seconded the motion.
The House adjourned itself till eight next morning; but
no question was put, for it need not, unless there was a day
intervening. The house rose at four. (fn. 15)
The Speech of his Highness the Lord Protector.
My Lords and Gentlemen;
I believe there are scarce any of you here, who expected
some months since to have seen this great Assembly at this
time, in this place, in peace; considering the great and unexpected change which it hath pleased the all-disposing hand of
God to make in the midst of us. I can assure you, that if
things had been according to your own fears, and the hopes of
our enemies, it had not been thus with us: and, therefore, it
will become both you and me, in the first place, as to reverence and adore the great God, possessor of heaven and earth,
in whose hands our breath is, and whose are all our ways,
because of his judgments; so to acknowledge him in his
goodness to these lands, in that he hath not added sorrow to
sorrow, and made the period of his late Highness's life, and
that of the nation's peace, to have been in one day.
Peace was one of the blessings of my Father's government;
a mercy, after so long a civil war, and in the midst of so great
division which that war bred, is not usually afforded by God
unto a people in so great a measure.
The cause of God, and these nations, which he was engaged
in, met in all the parts of it, as you well know, with many
enemies, and great opposition. The Archers, privily and
openly, sorely grieved him, and shot at him, yet his bow
abode in strength; and the arms of his hands were made
strong by the hands of the mighty God of Jacob.
As to himself, he died full of days, spent in great and sore
travail; yet his eyes were not waxed dim, neither was his
natural strength abated, as it was said of Moses. He was
serviceable even to the last.
As to these nations, he left them in great honour abroad,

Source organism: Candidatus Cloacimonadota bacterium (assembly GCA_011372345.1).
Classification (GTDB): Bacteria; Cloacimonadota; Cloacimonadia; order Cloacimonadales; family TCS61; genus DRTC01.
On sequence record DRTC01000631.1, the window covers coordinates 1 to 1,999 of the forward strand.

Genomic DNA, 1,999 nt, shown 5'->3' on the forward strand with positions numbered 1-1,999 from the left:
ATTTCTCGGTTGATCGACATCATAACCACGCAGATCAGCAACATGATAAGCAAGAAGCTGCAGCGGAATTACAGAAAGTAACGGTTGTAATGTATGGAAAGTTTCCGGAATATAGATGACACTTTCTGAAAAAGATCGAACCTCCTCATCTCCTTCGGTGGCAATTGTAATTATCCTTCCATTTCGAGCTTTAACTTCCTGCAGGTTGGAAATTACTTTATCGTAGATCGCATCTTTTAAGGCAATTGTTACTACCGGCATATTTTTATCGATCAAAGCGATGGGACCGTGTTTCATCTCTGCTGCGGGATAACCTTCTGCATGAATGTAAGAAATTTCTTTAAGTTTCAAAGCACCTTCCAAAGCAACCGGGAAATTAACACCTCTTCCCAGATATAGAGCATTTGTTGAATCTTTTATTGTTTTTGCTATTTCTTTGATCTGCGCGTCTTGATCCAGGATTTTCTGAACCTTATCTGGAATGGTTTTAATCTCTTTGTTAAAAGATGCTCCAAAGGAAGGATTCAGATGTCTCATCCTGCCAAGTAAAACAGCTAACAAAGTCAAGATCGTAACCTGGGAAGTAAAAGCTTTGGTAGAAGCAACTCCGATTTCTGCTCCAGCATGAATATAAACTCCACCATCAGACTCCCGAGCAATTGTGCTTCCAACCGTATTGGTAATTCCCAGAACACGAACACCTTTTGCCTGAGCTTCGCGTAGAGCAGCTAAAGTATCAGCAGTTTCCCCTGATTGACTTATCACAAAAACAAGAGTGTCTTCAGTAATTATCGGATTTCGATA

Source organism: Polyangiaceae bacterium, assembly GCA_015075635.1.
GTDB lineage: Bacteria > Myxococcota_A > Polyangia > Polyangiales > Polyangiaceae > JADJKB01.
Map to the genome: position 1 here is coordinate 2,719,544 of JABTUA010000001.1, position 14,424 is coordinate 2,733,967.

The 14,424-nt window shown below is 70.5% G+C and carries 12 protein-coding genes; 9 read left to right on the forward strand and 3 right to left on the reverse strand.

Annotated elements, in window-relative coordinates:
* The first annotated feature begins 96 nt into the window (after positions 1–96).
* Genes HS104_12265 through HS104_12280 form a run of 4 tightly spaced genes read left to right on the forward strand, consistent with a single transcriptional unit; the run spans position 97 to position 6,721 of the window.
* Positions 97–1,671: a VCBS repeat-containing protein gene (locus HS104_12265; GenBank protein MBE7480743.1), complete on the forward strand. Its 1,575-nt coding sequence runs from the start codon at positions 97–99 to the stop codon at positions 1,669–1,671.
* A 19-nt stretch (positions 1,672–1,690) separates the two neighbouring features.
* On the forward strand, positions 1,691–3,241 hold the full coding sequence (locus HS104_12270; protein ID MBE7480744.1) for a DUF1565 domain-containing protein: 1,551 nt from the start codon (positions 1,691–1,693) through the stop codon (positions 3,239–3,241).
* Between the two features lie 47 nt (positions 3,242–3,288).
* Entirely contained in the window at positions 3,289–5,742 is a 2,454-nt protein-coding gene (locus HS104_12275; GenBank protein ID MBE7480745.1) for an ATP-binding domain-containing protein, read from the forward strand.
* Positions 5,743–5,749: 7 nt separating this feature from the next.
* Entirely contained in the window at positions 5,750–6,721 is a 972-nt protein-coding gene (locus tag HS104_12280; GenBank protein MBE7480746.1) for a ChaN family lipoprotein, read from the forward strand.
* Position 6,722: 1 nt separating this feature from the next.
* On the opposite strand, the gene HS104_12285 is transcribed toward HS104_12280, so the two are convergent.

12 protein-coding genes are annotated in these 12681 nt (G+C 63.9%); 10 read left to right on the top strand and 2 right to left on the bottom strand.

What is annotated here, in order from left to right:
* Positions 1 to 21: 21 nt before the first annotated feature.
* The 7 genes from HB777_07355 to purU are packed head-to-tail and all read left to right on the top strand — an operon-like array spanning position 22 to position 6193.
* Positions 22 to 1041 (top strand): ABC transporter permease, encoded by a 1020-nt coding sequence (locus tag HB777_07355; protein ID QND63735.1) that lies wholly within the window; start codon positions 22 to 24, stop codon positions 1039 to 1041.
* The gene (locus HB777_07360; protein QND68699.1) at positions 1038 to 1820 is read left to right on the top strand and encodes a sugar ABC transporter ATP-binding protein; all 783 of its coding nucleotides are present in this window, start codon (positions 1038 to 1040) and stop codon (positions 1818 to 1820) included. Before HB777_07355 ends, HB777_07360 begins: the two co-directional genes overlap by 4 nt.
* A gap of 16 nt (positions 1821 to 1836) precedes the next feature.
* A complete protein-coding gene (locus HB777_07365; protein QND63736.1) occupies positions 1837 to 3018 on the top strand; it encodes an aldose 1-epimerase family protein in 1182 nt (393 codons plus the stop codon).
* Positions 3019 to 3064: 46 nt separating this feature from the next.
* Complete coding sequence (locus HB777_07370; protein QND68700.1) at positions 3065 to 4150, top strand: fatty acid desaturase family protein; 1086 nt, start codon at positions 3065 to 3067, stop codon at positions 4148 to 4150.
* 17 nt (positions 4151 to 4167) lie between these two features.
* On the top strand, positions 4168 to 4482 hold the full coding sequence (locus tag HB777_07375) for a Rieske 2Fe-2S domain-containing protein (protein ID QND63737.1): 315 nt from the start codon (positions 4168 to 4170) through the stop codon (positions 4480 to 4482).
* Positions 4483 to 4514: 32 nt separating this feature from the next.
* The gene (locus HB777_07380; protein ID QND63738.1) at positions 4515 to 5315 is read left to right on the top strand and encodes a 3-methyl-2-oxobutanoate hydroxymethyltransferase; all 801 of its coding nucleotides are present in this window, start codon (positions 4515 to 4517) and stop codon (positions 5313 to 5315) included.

and in full peace at home; all England, Scotland and Ireland, dwelling safely, every man under his vine, and under
his fig-tree, from Dan even to Beersheba.
He is gone to rest, and we are entered into his labours;
and if the Lord hath still a blessing for these lands (as I trust
he hath), as our peace hath been lengthened out to this day,
so shall we go on to reap the fruit, and gather the harvest
of what his late Highness hath sown, and laid the foundation of.
For my own part, being by the providence of God, and
the disposition of the law, my Father's successor, and bearing
that place in the government that I do, I thought it for the
public good to call a parliament of the three nations, now
united and conjoined together into one commonwealth, under
It is agreeable, not only to my trust, but to my principles,
to govern these, nations by the advice of my two Houses of
Parliament I find it asserted in the humble Petition and
Advice (which is the corner-stone of this building, and that
which I shall adhere to), "that Parliaments are the great
Council of the chief Magistrate, in whose advice both he and
these nations may be most safe and happy." I can assure
you I have that esteem of them: and, as I have made it the
first act of my government to call you together, so I shall
further let you see the value I have of you, by the answers
that I shall return to the advice that shall be given me by
you, for the good of these nations.
You are come up from your several countries, as the heads
of your tribes, and with hearts (I persuade myself) to consult
together for their good. I can say I meet you with the same
desires, having nothing in my design but the maintenance of
the peace, laws, and liberties, both civil and Christian, of these
nations; which I shall always make the measure and rule of
my government, and be ready to spend my life for.
We have summoned you up at this time, to let you know